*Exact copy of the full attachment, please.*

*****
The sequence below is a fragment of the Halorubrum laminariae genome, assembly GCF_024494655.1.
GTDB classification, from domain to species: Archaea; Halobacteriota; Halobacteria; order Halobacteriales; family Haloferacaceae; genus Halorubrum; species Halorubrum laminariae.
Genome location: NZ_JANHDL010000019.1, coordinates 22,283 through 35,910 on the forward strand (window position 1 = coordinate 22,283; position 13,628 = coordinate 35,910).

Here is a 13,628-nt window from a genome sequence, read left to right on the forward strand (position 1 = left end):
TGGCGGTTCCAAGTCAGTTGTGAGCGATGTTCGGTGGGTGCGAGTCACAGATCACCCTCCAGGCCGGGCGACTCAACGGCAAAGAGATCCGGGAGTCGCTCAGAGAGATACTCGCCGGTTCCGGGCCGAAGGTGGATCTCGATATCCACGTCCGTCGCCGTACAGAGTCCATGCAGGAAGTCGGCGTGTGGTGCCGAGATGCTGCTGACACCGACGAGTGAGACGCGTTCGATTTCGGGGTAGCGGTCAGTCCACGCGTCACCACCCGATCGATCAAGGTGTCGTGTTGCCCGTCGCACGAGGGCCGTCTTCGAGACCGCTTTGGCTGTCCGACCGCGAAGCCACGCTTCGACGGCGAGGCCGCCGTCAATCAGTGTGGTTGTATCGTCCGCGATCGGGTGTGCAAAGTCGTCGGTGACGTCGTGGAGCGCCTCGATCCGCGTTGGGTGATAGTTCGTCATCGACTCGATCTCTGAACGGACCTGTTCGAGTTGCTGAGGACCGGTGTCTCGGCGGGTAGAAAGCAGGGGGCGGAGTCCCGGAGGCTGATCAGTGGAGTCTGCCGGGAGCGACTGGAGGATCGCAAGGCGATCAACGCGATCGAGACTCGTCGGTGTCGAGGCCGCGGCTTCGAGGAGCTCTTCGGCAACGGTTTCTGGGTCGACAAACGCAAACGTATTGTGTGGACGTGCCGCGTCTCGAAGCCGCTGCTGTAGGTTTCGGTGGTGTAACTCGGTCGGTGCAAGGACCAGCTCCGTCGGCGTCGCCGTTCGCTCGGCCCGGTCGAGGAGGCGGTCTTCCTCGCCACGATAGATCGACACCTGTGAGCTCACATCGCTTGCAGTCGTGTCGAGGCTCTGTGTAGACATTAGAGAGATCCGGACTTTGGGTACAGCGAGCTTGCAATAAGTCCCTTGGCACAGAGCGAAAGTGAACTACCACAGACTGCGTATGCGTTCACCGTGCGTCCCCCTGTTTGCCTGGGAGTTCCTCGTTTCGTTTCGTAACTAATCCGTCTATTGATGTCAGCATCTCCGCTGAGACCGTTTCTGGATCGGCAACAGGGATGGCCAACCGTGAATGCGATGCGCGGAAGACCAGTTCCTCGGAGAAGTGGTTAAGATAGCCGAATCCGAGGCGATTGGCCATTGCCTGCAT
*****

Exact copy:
The sequence below is a fragment of the Halorubrum laminariae genome, assembly GCF_024494655.1.
GTDB classification, from domain to species: Archaea; Halobacteriota; Halobacteria; order Halobacteriales; family Haloferacaceae; genus Halorubrum; species Halorubrum laminariae.
Genome location: NZ_JANHDL010000019.1, coordinates 22,283 through 35,910 on the forward strand (window position 1 = coordinate 22,283; position 13,628 = coordinate 35,910).

Here is a 13,628-nt window from a genome sequence, read left to right on the forward strand (position 1 = left end):
TGGCGGTTCCAAGTCAGTTGTGAGCGATGTTCGGTGGGTGCGAGTCACAGATCACCCTCCAGGCCGGGCGACTCAACGGCAAAGAGATCCGGGAGTCGCTCAGAGAGATACTCGCCGGTTCCGGGCCGAAGGTGGATCTCGATATCCACGTCCGTCGCCGTACAGAGTCCATGCAGGAAGTCGGCGTGTGGTGCCGAGATGCTGCTGACACCGACGAGTGAGACGCGTTCGATTTCGGGGTAGCGGTCAGTCCACGCGTCACCACCCGATCGATCAAGGTGTCGTGTTGCCCGTCGCACGAGGGCCGTCTTCGAGACCGCTTTGGCTGTCCGACCGCGAAGCCACGCTTCGACGGCGAGGCCGCCGTCAATCAGTGTGGTTGTATCGTCCGCGATCGGGTGTGCAAAGTCGTCGGTGACGTCGTGGAGCGCCTCGATCCGCGTTGGGTGATAGTTCGTCATCGACTCGATCTCTGAACGGACCTGTTCGAGTTGCTGAGGACCGGTGTCTCGGCGGGTAGAAAGCAGGGGGCGGAGTCCCGGAGGCTGATCAGTGGAGTCTGCCGGGAGCGACTGGAGGATCGCAAGGCGATCAACGCGATCGAGACTCGTCGGTGTCGAGGCCGCGGCTTCGAGGAGCTCTTCGGCAACGGTTTCTGGGTCGACAAACGCAAACGTATTGTGTGGACGTGCCGCGTCTCGAAGCCGCTGCTGTAGGTTTCGGTGGTGTAACTCGGTCGGTGCAAGGACCAGCTCCGTCGGCGTCGCCGTTCGCTCGGCCCGGTCGAGGAGGCGGTCTTCCTCGCCACGATAGATCGACACCTGTGAGCTCACATCGCTTGCAGTCGTGTCGAGGCTCTGTGTAGACATTAGAGAGATCCGGACTTTGGGTACAGCGAGCTTGCAATAAGTCCCTTGGCACAGAGCGAAAGTGAACTACCACAGACTGCGTATGCGTTCACCGTGCGTCCCCCTGTTTGCCTGGGAGTTCCTCGTTTCGTTTCGTAACTAATCCGTCTATTGATGTCAGCATCTCCGCTGAGACCGTTTCTGGATCGGCAACAGGGATGGCCAACCGTGAATGCGATGCGCGGAAGACCAGTTCCTCGGAGAAGTGGTTAAGATAGCCGAATCCGAGGCGATTGGCCATTGCCTGCAT